[dt_divider style=”thick” /]The Chargers have made heavy use of the tight end in their passing designs over the past decade, with stalwart Antonio Gates breaking the record for touchdowns by a tight end earlier this season. At 37, however, Gates is nearing the end of his career, which made the 2016 second-round selection of Arkansas’ Hunter Henry a logical pick. The rookie tallied 36 catches for 478 yards and eight touchdowns in his first campaign – promising numbers – but Gates remained a strong factor with 53 catches for 548 yards and seven scores. Fans of the Chargers and fantasy football aficionados alike eagerly anticipated Henry taking on a bigger chunk of Gates’ usage and emerging as a top tight end weapon in 2017, but the 250-pounder was quiet early in the season, with two zero-target games in his first five and only 138 yards total. Los Angeles turned to Henry much more in Week 6, and he responded with five catches for 90 yards, including two big grabs on the game-winning drive.
Few offensive minds made better use of the tight end this millennium than Gary Kubiak, who coaxed two Pro Bowl seasons out of Owen Daniels as head coach of the Houston Texans. Kubiak, along with former boss Mike Shanahan and longtime offensive line coach Alex Gibbs, is synonymous with the outside zone running attack. But when teams over pursued the stretch run, he would zap them with a flat pass to the tight end away from the run flow, paired with a quarterback bootleg. This play would frequently lead to an easy completion in space with plenty of room to run after catch. It also served as a constraint play, making future defenders think twice about pursuing the stretch run too aggressively. There are many variations on this theme and different teams will have different terminology for this play, but in my mind I’ve always thought of it as “The Koobs.”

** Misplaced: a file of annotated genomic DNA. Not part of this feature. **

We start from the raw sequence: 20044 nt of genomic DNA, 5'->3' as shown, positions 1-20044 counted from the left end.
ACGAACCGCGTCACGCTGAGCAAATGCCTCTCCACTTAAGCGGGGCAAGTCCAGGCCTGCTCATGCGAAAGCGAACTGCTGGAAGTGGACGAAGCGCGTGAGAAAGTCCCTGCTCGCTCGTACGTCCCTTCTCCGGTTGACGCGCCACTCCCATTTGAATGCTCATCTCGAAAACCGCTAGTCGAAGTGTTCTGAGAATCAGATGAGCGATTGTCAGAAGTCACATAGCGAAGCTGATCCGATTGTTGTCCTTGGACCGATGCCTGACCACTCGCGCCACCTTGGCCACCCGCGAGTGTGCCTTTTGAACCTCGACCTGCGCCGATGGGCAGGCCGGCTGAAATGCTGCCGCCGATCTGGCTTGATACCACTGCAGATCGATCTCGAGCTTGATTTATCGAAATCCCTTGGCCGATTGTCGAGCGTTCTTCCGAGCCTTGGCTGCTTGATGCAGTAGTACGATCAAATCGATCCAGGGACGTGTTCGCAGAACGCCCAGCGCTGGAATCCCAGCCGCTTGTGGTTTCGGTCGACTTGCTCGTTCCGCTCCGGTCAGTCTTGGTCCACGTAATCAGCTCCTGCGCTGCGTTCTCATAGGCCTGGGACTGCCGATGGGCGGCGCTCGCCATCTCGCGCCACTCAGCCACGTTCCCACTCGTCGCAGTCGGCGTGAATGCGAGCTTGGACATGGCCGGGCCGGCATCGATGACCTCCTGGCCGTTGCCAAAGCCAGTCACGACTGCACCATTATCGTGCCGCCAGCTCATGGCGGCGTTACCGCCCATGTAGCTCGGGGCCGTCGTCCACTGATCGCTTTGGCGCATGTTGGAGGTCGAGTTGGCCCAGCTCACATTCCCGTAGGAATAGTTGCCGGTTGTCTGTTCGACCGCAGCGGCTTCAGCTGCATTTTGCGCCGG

The Chargers twice used The Koobs concept in their victory over the Oakland Raiders to get the ball to Henry in space. The threat of lead running back Melvin Gordon, a good sell by the offensive line, and just enough mobility from 35-year-old quarterback Philip Rivers led to an easy completion to the 22-year-old tight end in space:
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On first-and-10, the Chargers line up with trips right, Henry (#86) in tight with Keenan Allen (#13) and Tyrell Williams (#16) close to his right. The two wideouts clear out vertically while Henry initially delays as if to seal off edge man Bruce Irvin (#51) on the backside. The offensive line, Rivers, and Gordon sell a stretch run to the left, forcing the Oakland defense to react. Rivers keeps the ball, however, bootlegging back to the right, while Irvin drops into zone coverage and Henry leaks out to the right flat. Rivers hits him with a quick pass, and the tight end bounces off the tackle attempt of cornerback David Amerson (#29) before picking up a first down.